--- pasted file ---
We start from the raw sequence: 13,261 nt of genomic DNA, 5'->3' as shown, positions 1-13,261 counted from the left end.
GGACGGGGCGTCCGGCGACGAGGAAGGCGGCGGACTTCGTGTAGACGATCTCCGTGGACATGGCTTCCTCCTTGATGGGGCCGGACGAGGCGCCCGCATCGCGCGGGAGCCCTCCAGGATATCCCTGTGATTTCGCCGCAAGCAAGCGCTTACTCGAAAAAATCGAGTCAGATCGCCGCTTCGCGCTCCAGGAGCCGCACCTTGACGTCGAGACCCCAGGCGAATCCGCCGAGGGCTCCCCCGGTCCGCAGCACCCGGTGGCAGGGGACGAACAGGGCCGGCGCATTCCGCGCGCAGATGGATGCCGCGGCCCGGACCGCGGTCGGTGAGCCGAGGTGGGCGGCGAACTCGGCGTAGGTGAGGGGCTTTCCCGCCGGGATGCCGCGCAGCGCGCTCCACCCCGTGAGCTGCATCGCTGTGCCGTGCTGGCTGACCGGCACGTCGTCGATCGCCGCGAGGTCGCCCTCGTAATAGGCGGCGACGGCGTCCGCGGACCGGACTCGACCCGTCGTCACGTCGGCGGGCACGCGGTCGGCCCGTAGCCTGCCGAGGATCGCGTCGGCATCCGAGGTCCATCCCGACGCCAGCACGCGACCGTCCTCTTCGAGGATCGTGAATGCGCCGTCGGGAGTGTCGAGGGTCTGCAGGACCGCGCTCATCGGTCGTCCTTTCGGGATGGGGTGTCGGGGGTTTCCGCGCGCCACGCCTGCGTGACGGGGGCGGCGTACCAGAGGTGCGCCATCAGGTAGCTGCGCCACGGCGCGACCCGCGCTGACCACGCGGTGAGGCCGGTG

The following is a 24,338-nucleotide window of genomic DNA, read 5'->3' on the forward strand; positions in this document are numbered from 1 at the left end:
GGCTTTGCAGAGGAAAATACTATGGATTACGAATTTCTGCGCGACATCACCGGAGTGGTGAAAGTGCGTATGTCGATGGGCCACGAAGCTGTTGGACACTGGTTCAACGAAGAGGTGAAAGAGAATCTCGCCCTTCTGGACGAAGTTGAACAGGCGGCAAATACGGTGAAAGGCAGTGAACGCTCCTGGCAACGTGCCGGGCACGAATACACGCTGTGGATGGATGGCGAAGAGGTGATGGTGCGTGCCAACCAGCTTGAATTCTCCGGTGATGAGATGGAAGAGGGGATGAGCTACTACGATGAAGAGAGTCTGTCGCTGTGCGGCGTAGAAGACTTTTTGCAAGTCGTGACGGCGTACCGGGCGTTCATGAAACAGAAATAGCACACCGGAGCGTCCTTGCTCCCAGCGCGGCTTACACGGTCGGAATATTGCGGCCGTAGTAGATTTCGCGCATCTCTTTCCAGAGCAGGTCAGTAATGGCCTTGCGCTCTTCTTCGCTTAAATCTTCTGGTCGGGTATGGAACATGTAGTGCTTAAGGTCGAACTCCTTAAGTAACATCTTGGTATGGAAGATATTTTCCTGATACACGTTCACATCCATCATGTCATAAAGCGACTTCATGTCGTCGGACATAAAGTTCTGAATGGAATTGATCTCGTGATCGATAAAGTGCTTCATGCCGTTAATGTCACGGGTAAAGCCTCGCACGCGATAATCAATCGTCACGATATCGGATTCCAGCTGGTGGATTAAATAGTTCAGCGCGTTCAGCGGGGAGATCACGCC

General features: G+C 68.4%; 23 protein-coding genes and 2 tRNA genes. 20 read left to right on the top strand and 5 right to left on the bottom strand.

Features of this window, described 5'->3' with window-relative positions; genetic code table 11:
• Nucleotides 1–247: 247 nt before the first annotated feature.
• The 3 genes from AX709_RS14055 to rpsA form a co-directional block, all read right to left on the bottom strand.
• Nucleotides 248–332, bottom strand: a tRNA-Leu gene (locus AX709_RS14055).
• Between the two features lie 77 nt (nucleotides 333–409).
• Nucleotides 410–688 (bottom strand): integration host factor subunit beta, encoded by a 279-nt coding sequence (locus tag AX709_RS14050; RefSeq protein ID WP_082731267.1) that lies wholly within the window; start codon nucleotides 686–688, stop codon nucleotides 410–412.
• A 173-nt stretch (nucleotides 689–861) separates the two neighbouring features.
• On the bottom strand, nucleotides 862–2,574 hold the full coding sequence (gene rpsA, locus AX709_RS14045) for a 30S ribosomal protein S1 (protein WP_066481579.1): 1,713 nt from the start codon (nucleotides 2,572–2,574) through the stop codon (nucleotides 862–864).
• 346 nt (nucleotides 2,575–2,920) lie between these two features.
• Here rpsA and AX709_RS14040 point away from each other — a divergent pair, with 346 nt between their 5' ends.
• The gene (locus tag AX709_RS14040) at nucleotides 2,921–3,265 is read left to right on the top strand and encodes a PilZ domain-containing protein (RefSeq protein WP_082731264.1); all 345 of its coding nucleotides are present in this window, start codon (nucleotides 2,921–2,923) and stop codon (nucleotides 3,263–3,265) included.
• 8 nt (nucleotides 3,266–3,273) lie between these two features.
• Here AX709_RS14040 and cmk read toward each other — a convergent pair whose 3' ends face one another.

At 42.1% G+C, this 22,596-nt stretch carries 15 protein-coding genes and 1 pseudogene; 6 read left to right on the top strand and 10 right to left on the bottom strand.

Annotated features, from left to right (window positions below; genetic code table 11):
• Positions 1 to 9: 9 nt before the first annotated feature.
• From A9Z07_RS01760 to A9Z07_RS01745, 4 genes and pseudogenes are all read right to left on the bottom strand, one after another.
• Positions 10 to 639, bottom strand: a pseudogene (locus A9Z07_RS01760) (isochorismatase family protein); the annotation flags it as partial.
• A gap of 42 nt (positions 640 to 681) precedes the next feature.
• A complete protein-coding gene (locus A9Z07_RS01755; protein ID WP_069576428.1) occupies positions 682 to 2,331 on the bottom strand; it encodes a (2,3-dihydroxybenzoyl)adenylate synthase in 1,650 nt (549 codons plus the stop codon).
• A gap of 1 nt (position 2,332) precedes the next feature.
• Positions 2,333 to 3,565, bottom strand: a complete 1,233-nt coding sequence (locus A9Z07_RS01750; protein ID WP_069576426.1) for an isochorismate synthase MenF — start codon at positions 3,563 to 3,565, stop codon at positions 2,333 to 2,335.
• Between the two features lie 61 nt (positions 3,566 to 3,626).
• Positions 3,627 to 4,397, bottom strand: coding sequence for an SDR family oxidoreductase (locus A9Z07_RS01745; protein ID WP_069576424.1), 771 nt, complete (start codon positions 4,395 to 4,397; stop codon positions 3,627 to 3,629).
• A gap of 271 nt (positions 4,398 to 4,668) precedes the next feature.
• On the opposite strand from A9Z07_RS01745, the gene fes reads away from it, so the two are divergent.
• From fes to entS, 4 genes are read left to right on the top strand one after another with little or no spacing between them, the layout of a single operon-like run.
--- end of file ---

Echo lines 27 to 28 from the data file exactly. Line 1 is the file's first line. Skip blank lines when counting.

• Positions 2,333 to 3,565, bottom strand: a complete 1,233-nt coding sequence (locus A9Z07_RS01750; protein ID WP_069576426.1) for an isochorismate synthase MenF — start codon at positions 3,563 to 3,565, stop codon at positions 2,333 to 2,335.
• Between the two features lie 61 nt (positions 3,566 to 3,626).